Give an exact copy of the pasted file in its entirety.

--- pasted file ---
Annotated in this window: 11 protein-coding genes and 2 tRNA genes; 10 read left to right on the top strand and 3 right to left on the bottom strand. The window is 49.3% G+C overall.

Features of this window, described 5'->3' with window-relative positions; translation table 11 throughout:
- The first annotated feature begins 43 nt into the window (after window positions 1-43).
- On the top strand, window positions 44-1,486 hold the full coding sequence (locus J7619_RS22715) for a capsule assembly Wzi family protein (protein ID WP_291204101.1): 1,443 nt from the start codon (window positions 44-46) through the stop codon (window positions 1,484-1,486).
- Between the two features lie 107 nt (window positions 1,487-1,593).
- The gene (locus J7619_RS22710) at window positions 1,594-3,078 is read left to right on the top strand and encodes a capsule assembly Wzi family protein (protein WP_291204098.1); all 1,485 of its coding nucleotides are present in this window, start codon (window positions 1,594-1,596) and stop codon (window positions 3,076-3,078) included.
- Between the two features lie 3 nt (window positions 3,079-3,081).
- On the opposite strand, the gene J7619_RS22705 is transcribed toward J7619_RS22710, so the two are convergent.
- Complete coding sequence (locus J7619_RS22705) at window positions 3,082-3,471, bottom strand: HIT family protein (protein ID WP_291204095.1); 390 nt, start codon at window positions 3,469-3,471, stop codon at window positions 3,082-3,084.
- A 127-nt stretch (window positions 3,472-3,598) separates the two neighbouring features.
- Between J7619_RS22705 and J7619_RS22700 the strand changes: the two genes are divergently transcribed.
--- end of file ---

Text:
Annotated in this window: 11 protein-coding genes and 2 tRNA genes; 10 read left to right on the top strand and 3 right to left on the bottom strand. The window is 49.3% G+C overall.

Features of this window, described 5'->3' with window-relative positions; translation table 11 throughout:
- The first annotated feature begins 43 nt into the window (after window positions 1-43).
- On the top strand, window positions 44-1,486 hold the full coding sequence (locus J7619_RS22715) for a capsule assembly Wzi family protein (protein ID WP_291204101.1): 1,443 nt from the start codon (window positions 44-46) through the stop codon (window positions 1,484-1,486).
- Between the two features lie 107 nt (window positions 1,487-1,593).
- The gene (locus J7619_RS22710) at window positions 1,594-3,078 is read left to right on the top strand and encodes a capsule assembly Wzi family protein (protein WP_291204098.1); all 1,485 of its coding nucleotides are present in this window, start codon (window positions 1,594-1,596) and stop codon (window positions 3,076-3,078) included.
- Between the two features lie 3 nt (window positions 3,079-3,081).
- On the opposite strand, the gene J7619_RS22705 is transcribed toward J7619_RS22710, so the two are convergent.
- Complete coding sequence (locus J7619_RS22705) at window positions 3,082-3,471, bottom strand: HIT family protein (protein ID WP_291204095.1); 390 nt, start codon at window positions 3,469-3,471, stop codon at window positions 3,082-3,084.
- A 127-nt stretch (window positions 3,472-3,598) separates the two neighbouring features.
- Between J7619_RS22705 and J7619_RS22700 the strand changes: the two genes are divergently transcribed.